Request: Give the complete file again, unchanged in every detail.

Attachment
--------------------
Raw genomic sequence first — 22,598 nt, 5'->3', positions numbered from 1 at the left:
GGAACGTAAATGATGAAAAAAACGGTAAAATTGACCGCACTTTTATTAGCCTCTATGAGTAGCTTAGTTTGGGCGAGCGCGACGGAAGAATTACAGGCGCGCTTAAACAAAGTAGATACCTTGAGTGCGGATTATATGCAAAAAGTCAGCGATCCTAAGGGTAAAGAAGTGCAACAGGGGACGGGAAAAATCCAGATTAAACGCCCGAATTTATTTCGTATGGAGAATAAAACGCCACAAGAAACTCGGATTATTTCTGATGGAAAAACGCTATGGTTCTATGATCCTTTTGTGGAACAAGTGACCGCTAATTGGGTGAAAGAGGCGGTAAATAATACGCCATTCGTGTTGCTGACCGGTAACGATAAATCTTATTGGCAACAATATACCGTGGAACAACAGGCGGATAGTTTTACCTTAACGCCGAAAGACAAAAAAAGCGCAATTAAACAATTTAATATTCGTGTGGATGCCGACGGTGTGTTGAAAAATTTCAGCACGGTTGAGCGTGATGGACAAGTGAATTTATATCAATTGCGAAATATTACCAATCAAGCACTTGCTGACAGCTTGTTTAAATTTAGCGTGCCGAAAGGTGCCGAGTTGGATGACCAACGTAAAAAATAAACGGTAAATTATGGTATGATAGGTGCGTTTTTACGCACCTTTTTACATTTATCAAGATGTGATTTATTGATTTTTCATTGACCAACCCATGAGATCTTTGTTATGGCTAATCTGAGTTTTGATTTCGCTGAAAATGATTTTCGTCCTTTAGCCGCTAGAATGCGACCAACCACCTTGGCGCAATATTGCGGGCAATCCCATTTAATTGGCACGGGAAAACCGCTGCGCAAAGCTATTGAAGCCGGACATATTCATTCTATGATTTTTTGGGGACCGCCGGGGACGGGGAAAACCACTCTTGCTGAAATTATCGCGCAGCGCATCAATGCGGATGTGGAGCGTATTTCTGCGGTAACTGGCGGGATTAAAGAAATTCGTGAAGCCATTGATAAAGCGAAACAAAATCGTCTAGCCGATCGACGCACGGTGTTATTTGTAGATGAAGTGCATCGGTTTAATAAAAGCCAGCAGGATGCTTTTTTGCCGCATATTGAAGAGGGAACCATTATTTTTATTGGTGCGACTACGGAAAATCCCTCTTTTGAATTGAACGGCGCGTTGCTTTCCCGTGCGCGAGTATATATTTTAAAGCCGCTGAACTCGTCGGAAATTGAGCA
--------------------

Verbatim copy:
Raw genomic sequence first — 22,598 nt, 5'->3', positions numbered from 1 at the left:
GGAACGTAAATGATGAAAAAAACGGTAAAATTGACCGCACTTTTATTAGCCTCTATGAGTAGCTTAGTTTGGGCGAGCGCGACGGAAGAATTACAGGCGCGCTTAAACAAAGTAGATACCTTGAGTGCGGATTATATGCAAAAAGTCAGCGATCCTAAGGGTAAAGAAGTGCAACAGGGGACGGGAAAAATCCAGATTAAACGCCCGAATTTATTTCGTATGGAGAATAAAACGCCACAAGAAACTCGGATTATTTCTGATGGAAAAACGCTATGGTTCTATGATCCTTTTGTGGAACAAGTGACCGCTAATTGGGTGAAAGAGGCGGTAAATAATACGCCATTCGTGTTGCTGACCGGTAACGATAAATCTTATTGGCAACAATATACCGTGGAACAACAGGCGGATAGTTTTACCTTAACGCCGAAAGACAAAAAAAGCGCAATTAAACAATTTAATATTCGTGTGGATGCCGACGGTGTGTTGAAAAATTTCAGCACGGTTGAGCGTGATGGACAAGTGAATTTATATCAATTGCGAAATATTACCAATCAAGCACTTGCTGACAGCTTGTTTAAATTTAGCGTGCCGAAAGGTGCCGAGTTGGATGACCAACGTAAAAAATAAACGGTAAATTATGGTATGATAGGTGCGTTTTTACGCACCTTTTTACATTTATCAAGATGTGATTTATTGATTTTTCATTGACCAACCCATGAGATCTTTGTTATGGCTAATCTGAGTTTTGATTTCGCTGAAAATGATTTTCGTCCTTTAGCCGCTAGAATGCGACCAACCACCTTGGCGCAATATTGCGGGCAATCCCATTTAATTGGCACGGGAAAACCGCTGCGCAAAGCTATTGAAGCCGGACATATTCATTCTATGATTTTTTGGGGACCGCCGGGGACGGGGAAAACCACTCTTGCTGAAATTATCGCGCAGCGCATCAATGCGGATGTGGAGCGTATTTCTGCGGTAACTGGCGGGATTAAAGAAATTCGTGAAGCCATTGATAAAGCGAAACAAAATCGTCTAGCCGATCGACGCACGGTGTTATTTGTAGATGAAGTGCATCGGTTTAATAAAAGCCAGCAGGATGCTTTTTTGCCGCATATTGAAGAGGGAACCATTATTTTTATTGGTGCGACTACGGAAAATCCCTCTTTTGAATTGAACGGCGCGTTGCTTTCCCGTGCGCGAGTATATATTTTAAAGCCGCTGAACTCGTCGGAAATTGAGCA